By Rocks Off
By Chris Lane
By Angelica Leicht
By Corey Deiterman
By Angelica Leicht
By Corey Deiterman
By Corey Deiterman
David Byrne has done it right. Destined to live high on the hog by way of Talking Heads royalties until the day he dies, the adventurous quirkmeister has been nothing but ballsy since his seminal new-wave outfit parted ways. You may not like everything he's tried since his career apex, but complacency has, to his credit, been Byrne's worst enemy.
Sting, meanwhile, is another story. The turtlenecked Jaguar shill has so desecrated his Police legacy that we're not entirely convinced the current soft-rock incarnation isn't the original Stinger's evil twin. He is, without question, the most hated man in rock.
But who are Nos. 2 through 10? According to San Francisco Chronicle pop music critic Aidin Vaziri, the runner-up is Eric Clapton, a ranking based almost exclusively on the guitar god's recent synth slop. We don't necessarily agree with this ranking. The criterion for what makes a rocker hated is simple: Have talent, use it well for a substantial period of time, then squander it for commercial riches, fame or forced mass appeal.
Admittedly, it's tough to find ten artists who strictly adhere to such requirements, so we've chosen -- with the help of a secret, 11-man panel -- to implement a graded system that gives talented sellouts weightier consideration than, say, Johnny Rzeznik or Fred Durst. Yet excluding such ass clowns from this list outright would be a disservice. (And we've already covered Sting.) So without further ado, let the hatred begin!
1. Paul McCartney. Barely qualified to carry John Lennon's roach clip in the days when both toiled with an overrated boy band known as the Beatles, Sir Paul has shown horribly true colors since Mark David Chapman put a tragic slug in Yoko's hubby. "Band on the Run" could have been written by a third-grader, and McCartney's duets with Michael Jackson and the ensuing public pissing match over Jacko's savvy purchase of the Beatles' catalog cemented McCartney's legacy of poor taste and idiocy. And wasn't it great when Sir Paul, sharing the stage with Madonna at the close of the 1999 MTV Music Awards, thought Lauryn Hill was a man, referring to the Artist of the Year Award winner as "some guy named Lawrence Hill"? Nice one, asshole. Worst of all, who can forget the post-9/11 ode to freedom, named, with typical genius, "Freedom"? Marrying a young, blond, one-legged starfucker 12 hours after burying your dead philanthropist wife was a good one, too, mate. We can only hope Satan delivers the goods to Sir Paul in hell, where knighthoods carry no currency.
2. Carlos Santana. We wish we could just forget about it, Carlos, like your Matchbox Twenty buddy Rob Thomas suggested on "Smooth." And maybe we could have forgotten if you made just one album of duets with flash-in-the-pan pop stars like Thomas. But no, you followed it up with a little bit of that teen tart Michelle Branch on the dreadful Supernatural sequel, Shaman, and proceeded to ride the low-rent pop-culture train all the way to a spot on NBA playoff-game lead-ins with the Black Eyed Peas. It's a pathetic career trajectory for a man once considered the heir to Jimi Hendrix, and Santana has no one to blame but himself. It's not like his record label swooped in and said, "Carlos, we need you to do this duet with the guy from Nickelback, or else we're going to drop your ass."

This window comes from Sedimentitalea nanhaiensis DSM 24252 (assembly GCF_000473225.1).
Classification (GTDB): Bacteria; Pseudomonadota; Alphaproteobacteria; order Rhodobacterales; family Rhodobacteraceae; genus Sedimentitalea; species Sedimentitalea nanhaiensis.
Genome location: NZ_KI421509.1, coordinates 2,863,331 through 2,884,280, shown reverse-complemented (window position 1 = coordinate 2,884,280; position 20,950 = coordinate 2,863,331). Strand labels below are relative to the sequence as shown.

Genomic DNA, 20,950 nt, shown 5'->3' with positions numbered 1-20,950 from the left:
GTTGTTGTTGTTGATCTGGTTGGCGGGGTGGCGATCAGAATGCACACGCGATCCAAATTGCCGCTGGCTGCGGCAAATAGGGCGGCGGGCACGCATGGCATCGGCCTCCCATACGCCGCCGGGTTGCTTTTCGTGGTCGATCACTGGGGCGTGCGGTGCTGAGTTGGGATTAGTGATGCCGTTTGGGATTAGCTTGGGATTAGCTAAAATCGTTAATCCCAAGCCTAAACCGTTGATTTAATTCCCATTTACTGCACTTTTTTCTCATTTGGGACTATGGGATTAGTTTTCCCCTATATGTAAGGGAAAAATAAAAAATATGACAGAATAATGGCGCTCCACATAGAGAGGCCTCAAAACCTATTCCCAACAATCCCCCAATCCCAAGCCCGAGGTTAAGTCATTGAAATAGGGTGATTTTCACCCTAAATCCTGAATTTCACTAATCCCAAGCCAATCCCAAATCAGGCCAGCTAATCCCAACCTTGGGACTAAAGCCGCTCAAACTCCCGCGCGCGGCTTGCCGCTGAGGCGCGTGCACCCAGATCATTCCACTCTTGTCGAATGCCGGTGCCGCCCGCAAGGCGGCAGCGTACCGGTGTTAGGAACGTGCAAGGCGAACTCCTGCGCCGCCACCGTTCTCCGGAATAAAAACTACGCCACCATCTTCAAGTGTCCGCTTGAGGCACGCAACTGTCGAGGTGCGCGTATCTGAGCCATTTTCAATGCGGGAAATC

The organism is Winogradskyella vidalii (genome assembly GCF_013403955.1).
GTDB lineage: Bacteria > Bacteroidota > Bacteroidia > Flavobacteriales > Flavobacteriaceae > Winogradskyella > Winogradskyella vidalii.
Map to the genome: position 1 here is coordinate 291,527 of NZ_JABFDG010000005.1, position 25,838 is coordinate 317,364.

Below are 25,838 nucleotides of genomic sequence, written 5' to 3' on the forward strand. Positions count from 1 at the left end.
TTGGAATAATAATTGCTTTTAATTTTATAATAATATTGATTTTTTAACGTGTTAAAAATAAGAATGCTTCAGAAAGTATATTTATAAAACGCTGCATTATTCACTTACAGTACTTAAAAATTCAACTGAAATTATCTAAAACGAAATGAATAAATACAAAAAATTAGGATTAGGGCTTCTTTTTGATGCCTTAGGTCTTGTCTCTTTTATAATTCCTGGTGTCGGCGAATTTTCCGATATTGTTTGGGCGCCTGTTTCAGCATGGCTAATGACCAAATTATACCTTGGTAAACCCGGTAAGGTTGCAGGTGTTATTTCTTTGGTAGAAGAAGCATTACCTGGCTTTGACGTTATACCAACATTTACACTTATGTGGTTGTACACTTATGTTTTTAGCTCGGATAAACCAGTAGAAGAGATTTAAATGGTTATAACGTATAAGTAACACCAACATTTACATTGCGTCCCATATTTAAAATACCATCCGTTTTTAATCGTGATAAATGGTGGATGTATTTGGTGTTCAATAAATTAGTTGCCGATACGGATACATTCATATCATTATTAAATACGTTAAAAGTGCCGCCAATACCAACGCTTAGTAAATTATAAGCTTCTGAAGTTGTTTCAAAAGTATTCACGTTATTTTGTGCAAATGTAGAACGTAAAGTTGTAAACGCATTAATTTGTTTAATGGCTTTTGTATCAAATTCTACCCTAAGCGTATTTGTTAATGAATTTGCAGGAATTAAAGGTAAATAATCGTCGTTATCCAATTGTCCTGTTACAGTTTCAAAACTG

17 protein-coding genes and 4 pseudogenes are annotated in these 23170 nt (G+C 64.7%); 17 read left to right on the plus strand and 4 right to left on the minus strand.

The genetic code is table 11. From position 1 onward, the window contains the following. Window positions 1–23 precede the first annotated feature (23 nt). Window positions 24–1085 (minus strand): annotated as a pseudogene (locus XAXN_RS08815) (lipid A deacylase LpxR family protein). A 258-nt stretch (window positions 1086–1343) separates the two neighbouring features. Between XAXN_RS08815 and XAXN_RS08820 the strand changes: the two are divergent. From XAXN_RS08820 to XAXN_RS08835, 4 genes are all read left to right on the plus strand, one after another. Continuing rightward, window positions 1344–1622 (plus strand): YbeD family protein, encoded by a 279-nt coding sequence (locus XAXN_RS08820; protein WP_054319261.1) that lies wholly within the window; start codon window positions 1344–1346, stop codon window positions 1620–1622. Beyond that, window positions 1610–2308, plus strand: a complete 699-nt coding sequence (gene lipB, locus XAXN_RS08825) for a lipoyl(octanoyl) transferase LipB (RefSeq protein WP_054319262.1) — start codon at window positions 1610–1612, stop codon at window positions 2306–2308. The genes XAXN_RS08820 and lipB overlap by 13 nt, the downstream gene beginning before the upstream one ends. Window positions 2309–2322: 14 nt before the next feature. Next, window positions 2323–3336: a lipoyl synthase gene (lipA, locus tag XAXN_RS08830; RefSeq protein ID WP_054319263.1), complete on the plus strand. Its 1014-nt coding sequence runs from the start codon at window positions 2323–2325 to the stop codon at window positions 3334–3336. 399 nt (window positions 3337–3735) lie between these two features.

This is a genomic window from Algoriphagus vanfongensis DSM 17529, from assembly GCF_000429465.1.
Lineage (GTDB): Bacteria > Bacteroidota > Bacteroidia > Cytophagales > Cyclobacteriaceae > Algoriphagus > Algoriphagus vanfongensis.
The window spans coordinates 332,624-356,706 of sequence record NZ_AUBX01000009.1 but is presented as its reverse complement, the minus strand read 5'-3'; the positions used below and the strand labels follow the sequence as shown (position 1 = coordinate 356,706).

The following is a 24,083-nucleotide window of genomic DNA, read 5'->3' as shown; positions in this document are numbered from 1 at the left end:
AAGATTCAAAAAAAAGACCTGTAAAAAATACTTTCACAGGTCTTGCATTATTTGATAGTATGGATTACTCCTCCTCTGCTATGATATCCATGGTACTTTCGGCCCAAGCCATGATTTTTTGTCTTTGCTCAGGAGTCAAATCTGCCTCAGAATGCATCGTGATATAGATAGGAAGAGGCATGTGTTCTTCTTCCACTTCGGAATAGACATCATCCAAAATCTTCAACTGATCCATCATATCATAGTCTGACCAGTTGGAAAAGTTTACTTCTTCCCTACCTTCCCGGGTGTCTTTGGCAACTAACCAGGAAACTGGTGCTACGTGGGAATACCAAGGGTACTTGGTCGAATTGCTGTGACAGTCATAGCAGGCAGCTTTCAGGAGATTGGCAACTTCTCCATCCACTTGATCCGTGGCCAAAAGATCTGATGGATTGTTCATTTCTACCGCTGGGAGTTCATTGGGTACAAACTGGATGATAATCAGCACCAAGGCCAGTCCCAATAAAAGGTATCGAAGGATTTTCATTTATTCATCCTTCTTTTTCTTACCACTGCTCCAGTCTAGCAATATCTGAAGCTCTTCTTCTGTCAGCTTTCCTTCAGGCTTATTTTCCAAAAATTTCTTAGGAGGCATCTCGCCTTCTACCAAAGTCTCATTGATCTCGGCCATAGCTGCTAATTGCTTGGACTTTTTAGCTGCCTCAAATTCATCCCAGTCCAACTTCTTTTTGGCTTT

3. Jimmy Buffett. Alcohol rehabilitation counselors, antidepressant manufacturers and shrinks should thank this Key West ukulele hack for supplying half of their paying clientele. Here's how the vicious cycle works: a) begin liking Buffett during perpetually drunk collegiate years; b) prolong perpetual drunkenness by becoming a parrothead and attending Buffett shows until age 40; c) crash car while driving drunk from Buffett show at Pensacola Fairgrounds; d) enter court-mandated rehab program; e) get sober; f) recognize how hollow life was during personal "Cheeseburger in Paradise" bender; g) start seeing shrink and taking Prozac; h) realize that entire wardrobe consists of imitation Hawaiian shirts, huaraches, golf visors and jams; i) start drinking again; and j) hit the road for Chattanooga stop of Buffett's Four Inebriated Horsemen Tour with Alan Jackson, Clint Black and Randy Travis. Turns out, Margaritaville has inescapable walls made of petrified ape dung, an apt description of Buffett's entire catalog.
4. The Adams family (Ryan and Bryan). You've been asking for this double entry, Ryan, by consistently refusing to cover "Summer of '69" in concert. If you didn't want to be confused with Bryan Adams or be teased for being one consonant short of Canada's pint-sized pride, you should have changed your fucking name. Lots of rock stars do it, bro. Releasing three mediocre albums a year and mounting the likes of Winona Ryder and Parker Posey haven't helped, either. And for that Robin Hoodsong, the gravel-throated Canuck will never be forgiven, even if the aforementioned "Summer " is a true-blue gem.
5. Elton John. Bernie Taupin's not-so-tiny dancer was way better in the pre-Studio 54 era, when he was as high as a rocket man and actually cranked out adventurous pop hits with gusto. Now sober, Sir Elton seems content to belt out cheesy power ballads for animated feature soundtracks, host garish awards-show afterparties and retrofit "Candle in the Wind" to cash in on the dead princess of the moment. Leavin' Levon far behind, indeed, and much the worse for it.